• Respiratory tract
      • Chronic cough
        • Exacerbations require aggressive therapy
          • Postural drainage
          • Antibiotics
          • Become more frequent with age
          • Progressive loss of lung function
      • Infection
        • Intially with H. influenzae and S. aureus
        • Subsequently P. aeruginosa
        • Occassionally, Xanthomonas xylosoxidans , Burkholderia gladioli , Proteus , E. coli , Klebsiella
  • 24. Manifestations
    • Respiratory tract
      • Lung function
        • Small airway disease is first functional lung abnormality
        • Progresses to reversible as well as irreversible changes in FEV1
        • Chest x-ray may show hyperinflation, mucus impaction, bronchial cuffing, bronchiectasis
  • 25. Manifestations
    • Respiratory tract
      • Complications
        • Pneumothorax ~10% of CF patients
        • Hemoptysis
        • Digital clubbing
        • Cor pulmonale
        • Respiratory failure
  • 26. Manifestations
    • Gastrointestinal
      • Meconium ileus
        • Abdominal distention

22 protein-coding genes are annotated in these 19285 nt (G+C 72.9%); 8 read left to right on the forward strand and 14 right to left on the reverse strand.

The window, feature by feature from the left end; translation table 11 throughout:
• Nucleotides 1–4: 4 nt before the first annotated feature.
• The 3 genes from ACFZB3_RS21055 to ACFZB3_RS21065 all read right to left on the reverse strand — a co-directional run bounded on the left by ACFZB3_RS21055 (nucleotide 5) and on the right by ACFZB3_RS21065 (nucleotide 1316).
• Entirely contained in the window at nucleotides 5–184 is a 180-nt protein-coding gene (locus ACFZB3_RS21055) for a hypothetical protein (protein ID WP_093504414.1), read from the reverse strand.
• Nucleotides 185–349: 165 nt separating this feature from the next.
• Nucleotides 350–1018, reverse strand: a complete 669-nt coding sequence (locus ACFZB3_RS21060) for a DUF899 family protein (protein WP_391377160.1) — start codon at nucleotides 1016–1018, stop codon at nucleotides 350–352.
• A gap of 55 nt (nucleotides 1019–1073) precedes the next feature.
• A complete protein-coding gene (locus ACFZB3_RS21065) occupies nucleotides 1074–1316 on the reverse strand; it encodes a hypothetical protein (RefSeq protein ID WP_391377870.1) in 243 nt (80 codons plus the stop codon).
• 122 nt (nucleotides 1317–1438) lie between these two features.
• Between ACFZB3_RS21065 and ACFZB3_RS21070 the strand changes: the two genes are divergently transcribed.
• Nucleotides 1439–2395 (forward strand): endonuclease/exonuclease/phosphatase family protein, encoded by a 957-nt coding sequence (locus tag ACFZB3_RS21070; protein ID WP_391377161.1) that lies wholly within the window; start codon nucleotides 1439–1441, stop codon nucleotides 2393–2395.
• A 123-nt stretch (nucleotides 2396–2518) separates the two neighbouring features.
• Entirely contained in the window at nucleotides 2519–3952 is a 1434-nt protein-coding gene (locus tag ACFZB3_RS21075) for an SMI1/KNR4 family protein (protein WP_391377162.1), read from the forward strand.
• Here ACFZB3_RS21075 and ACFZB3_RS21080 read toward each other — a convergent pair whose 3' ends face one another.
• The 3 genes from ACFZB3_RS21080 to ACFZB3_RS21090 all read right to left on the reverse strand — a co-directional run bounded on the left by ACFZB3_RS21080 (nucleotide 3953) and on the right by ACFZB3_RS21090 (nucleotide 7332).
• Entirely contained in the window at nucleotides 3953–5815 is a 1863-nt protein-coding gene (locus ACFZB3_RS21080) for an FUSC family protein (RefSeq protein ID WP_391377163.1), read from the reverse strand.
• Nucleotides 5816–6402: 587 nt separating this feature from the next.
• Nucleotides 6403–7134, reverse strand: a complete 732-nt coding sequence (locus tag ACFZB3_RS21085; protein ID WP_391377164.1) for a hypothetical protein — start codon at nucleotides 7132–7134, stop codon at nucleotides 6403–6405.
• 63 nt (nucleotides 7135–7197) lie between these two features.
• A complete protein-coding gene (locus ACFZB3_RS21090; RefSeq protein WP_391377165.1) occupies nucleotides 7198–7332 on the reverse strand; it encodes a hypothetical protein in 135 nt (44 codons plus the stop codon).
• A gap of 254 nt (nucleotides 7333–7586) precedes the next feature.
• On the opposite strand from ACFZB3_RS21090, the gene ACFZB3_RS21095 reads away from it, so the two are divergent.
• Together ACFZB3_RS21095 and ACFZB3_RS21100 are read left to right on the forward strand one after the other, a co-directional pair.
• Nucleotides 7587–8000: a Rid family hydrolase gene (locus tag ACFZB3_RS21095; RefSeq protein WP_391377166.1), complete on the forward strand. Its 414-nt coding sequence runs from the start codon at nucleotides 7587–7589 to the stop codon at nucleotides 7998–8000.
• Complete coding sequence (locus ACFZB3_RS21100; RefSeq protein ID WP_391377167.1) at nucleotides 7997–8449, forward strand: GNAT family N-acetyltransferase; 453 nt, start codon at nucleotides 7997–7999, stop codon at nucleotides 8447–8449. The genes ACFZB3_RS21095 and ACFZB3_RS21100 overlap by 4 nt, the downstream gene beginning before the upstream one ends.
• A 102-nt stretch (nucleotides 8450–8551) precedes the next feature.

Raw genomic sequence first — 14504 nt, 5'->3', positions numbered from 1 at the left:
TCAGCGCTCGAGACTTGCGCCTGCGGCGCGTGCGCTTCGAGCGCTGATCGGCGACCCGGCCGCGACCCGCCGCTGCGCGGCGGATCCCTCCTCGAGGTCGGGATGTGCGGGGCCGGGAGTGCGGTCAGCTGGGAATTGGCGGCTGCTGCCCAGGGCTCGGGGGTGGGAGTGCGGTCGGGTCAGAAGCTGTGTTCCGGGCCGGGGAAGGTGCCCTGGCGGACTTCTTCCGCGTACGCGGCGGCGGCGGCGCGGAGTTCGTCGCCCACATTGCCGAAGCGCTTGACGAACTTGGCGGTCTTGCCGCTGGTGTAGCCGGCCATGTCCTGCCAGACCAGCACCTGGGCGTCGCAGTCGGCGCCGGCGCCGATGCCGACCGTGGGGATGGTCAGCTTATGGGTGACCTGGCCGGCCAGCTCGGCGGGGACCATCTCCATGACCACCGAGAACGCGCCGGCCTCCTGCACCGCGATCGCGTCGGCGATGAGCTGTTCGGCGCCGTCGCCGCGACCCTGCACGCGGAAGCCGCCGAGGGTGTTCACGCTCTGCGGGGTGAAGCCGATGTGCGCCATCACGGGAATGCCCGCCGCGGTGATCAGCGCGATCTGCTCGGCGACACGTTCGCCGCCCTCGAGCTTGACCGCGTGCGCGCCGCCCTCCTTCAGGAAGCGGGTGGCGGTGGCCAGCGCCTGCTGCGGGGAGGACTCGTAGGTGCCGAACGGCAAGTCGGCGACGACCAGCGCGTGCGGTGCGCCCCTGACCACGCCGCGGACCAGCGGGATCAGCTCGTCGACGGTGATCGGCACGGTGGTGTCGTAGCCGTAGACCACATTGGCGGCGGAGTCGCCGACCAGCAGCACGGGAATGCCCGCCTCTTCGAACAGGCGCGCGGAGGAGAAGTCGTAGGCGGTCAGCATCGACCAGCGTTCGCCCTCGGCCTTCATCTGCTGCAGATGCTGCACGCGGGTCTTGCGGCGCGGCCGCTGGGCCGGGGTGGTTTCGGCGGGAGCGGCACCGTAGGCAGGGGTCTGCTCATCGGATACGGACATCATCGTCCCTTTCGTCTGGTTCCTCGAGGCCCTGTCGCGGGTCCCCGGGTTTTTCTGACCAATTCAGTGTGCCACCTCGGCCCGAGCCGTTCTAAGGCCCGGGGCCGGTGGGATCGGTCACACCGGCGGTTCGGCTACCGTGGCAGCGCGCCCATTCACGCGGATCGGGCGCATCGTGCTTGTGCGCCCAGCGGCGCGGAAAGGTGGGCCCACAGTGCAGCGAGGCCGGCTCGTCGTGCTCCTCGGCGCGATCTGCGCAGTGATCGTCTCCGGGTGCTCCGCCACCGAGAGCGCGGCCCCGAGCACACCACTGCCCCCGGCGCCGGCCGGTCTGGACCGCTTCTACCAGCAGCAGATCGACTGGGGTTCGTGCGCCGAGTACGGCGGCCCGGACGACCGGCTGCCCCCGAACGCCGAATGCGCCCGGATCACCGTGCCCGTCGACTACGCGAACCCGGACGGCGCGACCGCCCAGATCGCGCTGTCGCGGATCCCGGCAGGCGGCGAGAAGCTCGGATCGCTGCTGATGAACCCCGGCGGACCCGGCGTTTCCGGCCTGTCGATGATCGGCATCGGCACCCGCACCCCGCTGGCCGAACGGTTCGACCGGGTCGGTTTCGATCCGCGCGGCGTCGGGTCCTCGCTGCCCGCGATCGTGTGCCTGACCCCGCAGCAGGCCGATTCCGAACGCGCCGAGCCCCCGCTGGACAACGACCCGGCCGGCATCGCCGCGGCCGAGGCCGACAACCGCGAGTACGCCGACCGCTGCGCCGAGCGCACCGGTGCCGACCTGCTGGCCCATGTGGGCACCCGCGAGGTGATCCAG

• Failure to pass stool
        • Emesis
      • Abdominal flat plate
        • Air-fluid levels
        • Granular appearance  meconium
        • Small colon
  • 27. Manifestations
    • Gastrointestinal
      • Meconium ileus equivalent or distal intestinal obstruction syndrome
        • RLQ pain
        • Loss of appetite
        • Emesis
        • Palpable mass
        • May be confused with appendicitis
  • 28. Manifestations
    • Gastrointestinal
      • Exocrine pancreatic insufficiency
        • Found in >90% of CF patients
        • Protein and fat malabsorption
        • Frequent bulky, foul-smelling stools
        • Vitamin A, D, E, K malabsorption
        • Sparing of pancreatic beta cells
          • Beta cell function decreases with age
      • Increased incidence of GI malignancy